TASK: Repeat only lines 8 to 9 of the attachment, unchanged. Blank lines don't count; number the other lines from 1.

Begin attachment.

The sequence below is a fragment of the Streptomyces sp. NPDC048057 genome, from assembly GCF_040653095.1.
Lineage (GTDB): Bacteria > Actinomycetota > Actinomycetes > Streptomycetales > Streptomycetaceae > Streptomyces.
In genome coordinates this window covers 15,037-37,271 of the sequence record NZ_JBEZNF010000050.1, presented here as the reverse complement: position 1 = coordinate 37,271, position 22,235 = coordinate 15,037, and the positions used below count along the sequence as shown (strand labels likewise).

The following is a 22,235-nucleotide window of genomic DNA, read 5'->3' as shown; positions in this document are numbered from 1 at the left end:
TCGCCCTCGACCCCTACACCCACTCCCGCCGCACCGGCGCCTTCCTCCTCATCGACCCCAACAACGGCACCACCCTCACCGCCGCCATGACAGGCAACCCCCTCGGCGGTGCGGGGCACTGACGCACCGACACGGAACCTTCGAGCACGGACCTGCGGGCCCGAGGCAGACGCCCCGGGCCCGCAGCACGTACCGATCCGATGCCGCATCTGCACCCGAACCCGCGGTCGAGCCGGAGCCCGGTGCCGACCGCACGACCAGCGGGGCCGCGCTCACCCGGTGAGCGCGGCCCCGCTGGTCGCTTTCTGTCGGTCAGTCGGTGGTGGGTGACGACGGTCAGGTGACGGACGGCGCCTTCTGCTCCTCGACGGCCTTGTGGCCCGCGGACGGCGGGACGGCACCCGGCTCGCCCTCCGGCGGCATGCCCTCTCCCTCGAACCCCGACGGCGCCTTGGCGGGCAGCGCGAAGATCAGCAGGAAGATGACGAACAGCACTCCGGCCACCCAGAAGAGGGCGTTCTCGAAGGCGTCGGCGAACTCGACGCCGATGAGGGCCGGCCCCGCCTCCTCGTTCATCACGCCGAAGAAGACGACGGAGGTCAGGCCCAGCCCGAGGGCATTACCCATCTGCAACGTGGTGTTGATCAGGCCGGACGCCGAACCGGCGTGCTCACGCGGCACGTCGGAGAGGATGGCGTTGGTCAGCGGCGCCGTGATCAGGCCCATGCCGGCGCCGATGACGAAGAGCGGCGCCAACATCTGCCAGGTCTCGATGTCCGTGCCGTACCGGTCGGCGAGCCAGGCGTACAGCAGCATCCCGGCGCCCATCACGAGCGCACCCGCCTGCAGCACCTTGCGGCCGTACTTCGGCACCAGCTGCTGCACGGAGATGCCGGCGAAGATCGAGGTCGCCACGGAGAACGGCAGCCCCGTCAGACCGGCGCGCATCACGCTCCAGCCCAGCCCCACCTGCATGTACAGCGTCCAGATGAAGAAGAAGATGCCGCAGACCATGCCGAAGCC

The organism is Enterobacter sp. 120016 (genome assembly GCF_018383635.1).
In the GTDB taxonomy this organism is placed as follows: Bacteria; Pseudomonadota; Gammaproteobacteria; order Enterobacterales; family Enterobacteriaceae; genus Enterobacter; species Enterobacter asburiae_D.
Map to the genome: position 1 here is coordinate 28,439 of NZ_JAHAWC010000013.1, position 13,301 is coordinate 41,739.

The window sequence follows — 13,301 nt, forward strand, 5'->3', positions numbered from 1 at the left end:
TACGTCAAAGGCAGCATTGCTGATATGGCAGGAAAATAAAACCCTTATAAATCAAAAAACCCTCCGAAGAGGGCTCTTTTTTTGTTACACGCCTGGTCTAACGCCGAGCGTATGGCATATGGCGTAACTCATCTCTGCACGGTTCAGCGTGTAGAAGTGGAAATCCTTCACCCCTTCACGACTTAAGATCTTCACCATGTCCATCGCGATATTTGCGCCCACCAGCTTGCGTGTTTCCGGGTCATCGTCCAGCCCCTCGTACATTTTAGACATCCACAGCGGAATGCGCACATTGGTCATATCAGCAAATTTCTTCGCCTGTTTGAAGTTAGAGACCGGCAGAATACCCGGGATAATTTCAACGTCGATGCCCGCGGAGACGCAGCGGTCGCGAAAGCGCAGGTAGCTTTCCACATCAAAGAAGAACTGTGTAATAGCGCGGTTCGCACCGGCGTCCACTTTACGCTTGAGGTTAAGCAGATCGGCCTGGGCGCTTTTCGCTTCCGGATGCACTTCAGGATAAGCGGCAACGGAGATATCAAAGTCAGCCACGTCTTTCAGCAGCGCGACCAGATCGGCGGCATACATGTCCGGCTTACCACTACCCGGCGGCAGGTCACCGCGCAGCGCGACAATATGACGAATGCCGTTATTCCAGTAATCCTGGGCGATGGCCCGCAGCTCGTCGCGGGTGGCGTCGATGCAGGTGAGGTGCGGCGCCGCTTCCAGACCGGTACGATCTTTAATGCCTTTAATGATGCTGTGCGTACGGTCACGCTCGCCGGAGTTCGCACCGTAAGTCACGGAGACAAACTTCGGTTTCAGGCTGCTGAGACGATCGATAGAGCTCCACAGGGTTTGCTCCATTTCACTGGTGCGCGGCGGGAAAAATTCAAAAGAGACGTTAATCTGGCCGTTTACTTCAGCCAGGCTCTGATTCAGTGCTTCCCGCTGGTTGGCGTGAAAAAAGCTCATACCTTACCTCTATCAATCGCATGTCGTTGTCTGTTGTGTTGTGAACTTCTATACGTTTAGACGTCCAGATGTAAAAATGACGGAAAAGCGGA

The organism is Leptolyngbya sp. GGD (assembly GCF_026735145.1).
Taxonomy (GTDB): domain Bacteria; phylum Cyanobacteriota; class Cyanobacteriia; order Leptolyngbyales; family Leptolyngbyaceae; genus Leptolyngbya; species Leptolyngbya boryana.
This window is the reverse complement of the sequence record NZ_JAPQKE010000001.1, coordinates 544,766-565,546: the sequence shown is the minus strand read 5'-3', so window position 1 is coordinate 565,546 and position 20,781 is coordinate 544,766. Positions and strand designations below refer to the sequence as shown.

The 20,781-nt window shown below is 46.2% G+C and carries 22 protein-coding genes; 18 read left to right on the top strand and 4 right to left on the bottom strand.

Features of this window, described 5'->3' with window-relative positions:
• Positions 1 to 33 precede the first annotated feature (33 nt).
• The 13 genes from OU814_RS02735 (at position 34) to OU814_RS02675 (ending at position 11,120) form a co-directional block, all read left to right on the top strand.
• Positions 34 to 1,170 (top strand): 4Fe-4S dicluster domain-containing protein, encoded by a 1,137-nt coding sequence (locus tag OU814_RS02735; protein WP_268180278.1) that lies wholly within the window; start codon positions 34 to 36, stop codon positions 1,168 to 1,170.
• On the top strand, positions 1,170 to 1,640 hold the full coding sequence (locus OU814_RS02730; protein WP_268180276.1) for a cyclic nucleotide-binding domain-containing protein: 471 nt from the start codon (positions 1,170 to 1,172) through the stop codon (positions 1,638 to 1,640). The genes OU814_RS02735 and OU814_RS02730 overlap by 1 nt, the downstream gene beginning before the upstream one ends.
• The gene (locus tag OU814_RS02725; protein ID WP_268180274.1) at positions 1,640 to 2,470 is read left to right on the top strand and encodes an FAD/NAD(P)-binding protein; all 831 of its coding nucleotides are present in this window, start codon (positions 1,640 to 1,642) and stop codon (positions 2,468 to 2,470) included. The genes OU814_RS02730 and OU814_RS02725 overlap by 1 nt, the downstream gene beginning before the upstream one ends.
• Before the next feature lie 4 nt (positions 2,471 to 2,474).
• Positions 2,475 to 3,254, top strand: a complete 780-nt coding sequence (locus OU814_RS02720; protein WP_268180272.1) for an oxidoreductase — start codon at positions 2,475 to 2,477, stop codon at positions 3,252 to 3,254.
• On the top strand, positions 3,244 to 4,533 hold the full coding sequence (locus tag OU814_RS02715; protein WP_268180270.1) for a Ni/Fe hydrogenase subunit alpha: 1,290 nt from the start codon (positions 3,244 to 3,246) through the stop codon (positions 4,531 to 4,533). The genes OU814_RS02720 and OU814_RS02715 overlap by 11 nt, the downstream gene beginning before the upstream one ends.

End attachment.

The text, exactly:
Map to the genome: position 1 here is coordinate 28,439 of NZ_JAHAWC010000013.1, position 13,301 is coordinate 41,739.

The window sequence follows — 13,301 nt, forward strand, 5'->3', positions numbered from 1 at the left end: